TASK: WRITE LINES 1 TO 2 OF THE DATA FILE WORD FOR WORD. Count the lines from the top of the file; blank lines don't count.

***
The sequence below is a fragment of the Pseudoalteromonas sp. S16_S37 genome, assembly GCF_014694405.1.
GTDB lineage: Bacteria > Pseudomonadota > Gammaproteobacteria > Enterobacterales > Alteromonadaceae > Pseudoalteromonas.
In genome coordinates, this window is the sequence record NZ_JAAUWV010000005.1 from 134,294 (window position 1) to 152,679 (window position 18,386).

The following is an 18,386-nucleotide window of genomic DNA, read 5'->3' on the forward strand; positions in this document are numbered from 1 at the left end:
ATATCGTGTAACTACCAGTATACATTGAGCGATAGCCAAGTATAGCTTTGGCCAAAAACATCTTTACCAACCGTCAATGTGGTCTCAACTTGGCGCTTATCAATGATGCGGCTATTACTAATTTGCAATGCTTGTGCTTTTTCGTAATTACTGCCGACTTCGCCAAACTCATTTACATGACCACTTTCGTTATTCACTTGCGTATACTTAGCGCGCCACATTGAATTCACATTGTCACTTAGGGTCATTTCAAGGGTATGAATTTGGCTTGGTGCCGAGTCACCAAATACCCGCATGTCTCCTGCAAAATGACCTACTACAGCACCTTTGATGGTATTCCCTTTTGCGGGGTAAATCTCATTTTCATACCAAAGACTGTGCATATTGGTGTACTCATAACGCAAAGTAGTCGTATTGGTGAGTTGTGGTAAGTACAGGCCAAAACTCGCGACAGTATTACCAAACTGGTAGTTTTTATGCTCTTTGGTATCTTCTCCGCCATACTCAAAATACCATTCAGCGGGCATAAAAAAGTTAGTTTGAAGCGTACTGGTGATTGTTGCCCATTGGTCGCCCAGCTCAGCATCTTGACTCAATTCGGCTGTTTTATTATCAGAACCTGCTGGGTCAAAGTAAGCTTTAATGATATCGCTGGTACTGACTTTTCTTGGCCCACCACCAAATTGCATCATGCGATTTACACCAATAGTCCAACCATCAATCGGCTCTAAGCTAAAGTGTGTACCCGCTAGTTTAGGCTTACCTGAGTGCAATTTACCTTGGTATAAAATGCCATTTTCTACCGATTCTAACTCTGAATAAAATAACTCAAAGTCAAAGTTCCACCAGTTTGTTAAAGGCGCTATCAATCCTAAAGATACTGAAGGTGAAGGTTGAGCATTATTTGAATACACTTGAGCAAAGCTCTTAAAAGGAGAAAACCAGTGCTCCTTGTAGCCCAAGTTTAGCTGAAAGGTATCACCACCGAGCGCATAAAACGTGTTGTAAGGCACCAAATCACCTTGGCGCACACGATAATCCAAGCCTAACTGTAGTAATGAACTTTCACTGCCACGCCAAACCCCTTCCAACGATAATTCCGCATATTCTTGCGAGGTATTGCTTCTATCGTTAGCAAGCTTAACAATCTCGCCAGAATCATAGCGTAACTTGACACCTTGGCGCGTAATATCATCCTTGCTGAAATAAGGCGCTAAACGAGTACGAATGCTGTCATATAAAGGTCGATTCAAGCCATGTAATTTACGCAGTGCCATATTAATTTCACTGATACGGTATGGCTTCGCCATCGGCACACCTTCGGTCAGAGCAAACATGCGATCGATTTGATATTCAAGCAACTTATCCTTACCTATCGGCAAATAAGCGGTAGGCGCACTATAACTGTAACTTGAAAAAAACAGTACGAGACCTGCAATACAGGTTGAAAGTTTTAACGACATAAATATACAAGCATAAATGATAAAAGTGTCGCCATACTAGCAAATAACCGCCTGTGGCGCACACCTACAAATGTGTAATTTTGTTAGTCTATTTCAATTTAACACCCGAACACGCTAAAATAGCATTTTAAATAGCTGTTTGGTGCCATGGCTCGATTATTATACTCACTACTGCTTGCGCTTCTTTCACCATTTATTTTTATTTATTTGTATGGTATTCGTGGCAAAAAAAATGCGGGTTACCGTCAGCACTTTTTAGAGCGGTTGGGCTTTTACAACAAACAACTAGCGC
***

The sequence below is a fragment of the Pseudoalteromonas sp. S16_S37 genome, assembly GCF_014694405.1.
GTDB lineage: Bacteria > Pseudomonadota > Gammaproteobacteria > Enterobacterales > Alteromonadaceae > Pseudoalteromonas.